So there you have an excitement about fashion and style since the World War II is over, the Korean War is over, and America is helping to rebuild Europe and Asia from the effects of the bombings. The soldiers are back home, women are now voting, the various ethnic communities are demanding a rightful place in this new prosperity which seems to be all across America. Those families who were interned in camps as well as veterans demanded an education, a house with a yard, economic and artistic freedom.
Cities and towns are building downtown department stores, which drew people from all over the countryside similar to a magnet. Factories are making all types of merchandize and the shelves and racks have numerous choices now for shoppers, the rationing is over.
Everyone got dressed up to go “downtown” and shop, go to a movie, eat in a restaurant or diner. Pharmacies had soda and ice cream stands for teenagers to hang out, listen to music on a juke box and eat ice cream and drink milk shakes and egg creams.
The style for dressing up varied according to styles and tastes of the individual and also the occasion. There was however a pressure from the elders who had survived both the Depression and also the world wars for a person to conform to a Dressing Code.
Overcoat and hat matched. Out in public you wore the overcoat, in addition to the dress or suit. For most women and children, dresses or blouses and skirts were the code. Schools had major dress codes for children, and girls could not wear pants to school. Purses and shoes matched. Girls wore white bobby socks with mary jane shoes and white cotton gloves out in public.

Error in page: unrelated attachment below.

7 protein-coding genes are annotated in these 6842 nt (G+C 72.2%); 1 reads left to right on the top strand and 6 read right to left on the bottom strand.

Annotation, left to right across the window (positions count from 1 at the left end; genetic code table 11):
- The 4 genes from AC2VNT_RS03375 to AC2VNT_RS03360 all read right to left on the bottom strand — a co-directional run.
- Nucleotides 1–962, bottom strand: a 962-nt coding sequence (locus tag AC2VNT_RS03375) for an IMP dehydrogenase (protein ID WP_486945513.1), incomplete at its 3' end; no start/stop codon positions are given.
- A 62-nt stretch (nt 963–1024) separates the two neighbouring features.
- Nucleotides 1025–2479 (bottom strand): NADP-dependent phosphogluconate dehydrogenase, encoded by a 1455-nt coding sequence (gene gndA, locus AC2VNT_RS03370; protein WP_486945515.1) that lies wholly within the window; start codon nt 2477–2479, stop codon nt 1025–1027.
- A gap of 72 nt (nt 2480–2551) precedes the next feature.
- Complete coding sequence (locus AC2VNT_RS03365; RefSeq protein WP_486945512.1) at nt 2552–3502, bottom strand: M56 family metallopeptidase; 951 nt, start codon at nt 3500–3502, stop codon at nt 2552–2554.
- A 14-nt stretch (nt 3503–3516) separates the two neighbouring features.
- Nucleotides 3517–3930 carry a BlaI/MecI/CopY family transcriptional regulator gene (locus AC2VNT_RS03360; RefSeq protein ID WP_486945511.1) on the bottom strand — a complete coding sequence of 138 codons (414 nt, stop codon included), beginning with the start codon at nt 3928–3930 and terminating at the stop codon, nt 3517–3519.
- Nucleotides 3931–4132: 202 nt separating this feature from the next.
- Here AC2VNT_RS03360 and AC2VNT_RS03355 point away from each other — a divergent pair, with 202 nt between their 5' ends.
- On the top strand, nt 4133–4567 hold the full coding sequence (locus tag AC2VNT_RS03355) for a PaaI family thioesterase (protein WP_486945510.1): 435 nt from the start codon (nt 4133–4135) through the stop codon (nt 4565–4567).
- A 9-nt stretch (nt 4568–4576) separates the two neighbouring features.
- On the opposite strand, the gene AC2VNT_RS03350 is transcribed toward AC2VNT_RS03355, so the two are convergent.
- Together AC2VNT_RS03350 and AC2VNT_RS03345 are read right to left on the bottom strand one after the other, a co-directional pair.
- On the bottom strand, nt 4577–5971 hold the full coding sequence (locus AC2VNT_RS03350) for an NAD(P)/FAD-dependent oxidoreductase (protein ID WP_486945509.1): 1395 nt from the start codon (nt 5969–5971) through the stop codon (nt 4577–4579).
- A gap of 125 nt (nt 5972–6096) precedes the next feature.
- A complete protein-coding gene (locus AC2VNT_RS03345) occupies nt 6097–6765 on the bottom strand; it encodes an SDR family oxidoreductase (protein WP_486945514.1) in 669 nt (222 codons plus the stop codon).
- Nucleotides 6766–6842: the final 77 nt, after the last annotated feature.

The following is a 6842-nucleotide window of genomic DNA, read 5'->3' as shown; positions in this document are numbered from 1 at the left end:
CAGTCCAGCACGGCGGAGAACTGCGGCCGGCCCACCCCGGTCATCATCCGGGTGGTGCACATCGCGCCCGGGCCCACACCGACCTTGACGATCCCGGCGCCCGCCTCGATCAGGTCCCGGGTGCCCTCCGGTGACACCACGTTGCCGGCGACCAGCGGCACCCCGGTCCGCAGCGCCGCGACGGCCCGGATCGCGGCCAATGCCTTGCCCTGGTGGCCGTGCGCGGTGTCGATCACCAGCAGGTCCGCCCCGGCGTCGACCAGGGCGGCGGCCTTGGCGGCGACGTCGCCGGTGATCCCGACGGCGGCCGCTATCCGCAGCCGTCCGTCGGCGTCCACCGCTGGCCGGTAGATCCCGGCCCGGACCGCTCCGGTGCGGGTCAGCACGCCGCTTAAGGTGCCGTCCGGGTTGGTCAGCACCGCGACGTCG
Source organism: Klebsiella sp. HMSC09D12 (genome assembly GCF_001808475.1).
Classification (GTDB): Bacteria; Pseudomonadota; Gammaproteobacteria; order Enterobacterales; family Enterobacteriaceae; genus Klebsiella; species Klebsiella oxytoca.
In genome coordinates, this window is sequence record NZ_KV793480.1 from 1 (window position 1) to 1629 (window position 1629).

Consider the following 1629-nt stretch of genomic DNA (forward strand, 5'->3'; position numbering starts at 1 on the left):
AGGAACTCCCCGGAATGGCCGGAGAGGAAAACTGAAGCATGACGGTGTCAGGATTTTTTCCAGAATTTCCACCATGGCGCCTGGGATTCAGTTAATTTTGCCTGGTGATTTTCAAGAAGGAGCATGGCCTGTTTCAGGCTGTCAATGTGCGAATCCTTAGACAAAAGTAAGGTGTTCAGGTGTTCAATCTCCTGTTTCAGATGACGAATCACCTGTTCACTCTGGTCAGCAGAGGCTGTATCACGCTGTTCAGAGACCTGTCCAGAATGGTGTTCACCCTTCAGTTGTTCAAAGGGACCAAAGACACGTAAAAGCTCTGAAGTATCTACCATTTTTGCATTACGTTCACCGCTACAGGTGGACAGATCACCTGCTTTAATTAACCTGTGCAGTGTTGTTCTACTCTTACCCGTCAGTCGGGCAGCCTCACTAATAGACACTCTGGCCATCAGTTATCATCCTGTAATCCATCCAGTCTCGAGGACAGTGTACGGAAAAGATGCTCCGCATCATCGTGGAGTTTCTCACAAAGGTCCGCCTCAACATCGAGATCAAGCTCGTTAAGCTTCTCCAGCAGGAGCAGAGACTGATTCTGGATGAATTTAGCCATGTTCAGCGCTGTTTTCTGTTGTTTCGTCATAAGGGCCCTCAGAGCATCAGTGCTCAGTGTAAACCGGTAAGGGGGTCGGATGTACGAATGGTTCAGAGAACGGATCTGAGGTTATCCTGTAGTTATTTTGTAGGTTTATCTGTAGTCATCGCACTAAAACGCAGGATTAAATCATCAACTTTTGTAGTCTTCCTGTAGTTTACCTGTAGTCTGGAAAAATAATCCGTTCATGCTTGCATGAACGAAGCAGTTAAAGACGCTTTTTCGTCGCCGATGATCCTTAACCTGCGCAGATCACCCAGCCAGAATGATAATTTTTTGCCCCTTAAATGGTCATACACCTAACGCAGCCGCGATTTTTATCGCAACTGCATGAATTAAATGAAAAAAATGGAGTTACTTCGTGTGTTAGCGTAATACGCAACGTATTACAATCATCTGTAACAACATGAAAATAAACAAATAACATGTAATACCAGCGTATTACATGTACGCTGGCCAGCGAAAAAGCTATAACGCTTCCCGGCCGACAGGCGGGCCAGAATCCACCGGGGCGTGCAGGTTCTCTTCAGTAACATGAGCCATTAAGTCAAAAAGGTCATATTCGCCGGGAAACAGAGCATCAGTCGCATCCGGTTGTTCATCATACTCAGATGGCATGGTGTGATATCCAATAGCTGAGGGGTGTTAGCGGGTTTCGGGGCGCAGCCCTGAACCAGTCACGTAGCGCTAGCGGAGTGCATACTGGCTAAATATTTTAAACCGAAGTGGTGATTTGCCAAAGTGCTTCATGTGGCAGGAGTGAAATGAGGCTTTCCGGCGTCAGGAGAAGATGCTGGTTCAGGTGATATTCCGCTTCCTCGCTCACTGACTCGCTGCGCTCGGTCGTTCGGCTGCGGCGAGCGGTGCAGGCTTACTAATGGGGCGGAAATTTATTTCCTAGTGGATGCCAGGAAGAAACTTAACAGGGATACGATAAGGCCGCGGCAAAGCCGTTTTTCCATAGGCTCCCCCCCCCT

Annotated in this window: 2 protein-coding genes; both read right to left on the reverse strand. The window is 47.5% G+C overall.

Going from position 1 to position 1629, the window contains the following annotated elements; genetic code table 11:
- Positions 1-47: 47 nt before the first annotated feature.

The architecture of the garments were loose fitting and the shape was A line. Triangular top to bottom. Blouses were simply cut with circular collars – peter pan collars. There were also turtleneck blouses and sweaters. Eyebrows raised if the sweater was too close fitting.
The waist line was defined in some dresses and then the skirts were full and flouncy to exaggerate the bust line, only slightly altering the same A line feel of the moment. Of course in Hollywood, the famous styling for Marilyn Monroe shocked the elders and was considered sexually provocative. The styling was exciting and some women dressed in this fabulous way, a totally different styling and architecture for the body. Usually these dresses were more formal. Party dressing or gala dressing took off at this time.
Wonderful new fabrics were utilized, now that the fabric manufacturers could focus upon the population. Also new trade routes were reopened and brocades, tapestries, velvets, silks and other luxury fabrics were available, couture could design again for the formal gala events.
Wedding gowns as we know them today were designed and worn again in the gala style as compared to weddings often during the war which were simple white day dresses with fancy buttons.
Blue jean material was generally work clothes material and would not have been readily styled for social situations nor worn in the Downtown events on weekends.
And finally most restaurants with cloth tablecloths had dress codes for customers. Men had to be dressed in a suit with a tie, or jacket and tie. Women had to be dressed in dress or skirt and blouse, and checked the overcoat with the coat check before entering the dining room. This was the exception, that women could wear their fur jackets or stoles into the dining room. Many of the women wore their hats while eating. Who wants hat hair while eating and looking great.
The men usually checked their hats with the overcoats with the coat check woman at the entrance.
In most restaurants and hotels you had to take your purse for the following two important reasons: you were not allowed, or it was frowned upon to do your lipstick or check your makeup at the table; you had to tip the attendant who handed you the towel to dry your hands in the bathroom.
Well dear reader, please enjoy the following photographs of fashions from Vintage Mirage and come try on some wonderful Mint Condition and Authentic outfits and accessories from this wonderful era.
Happy Vintage Shopping. Elinor Coleman
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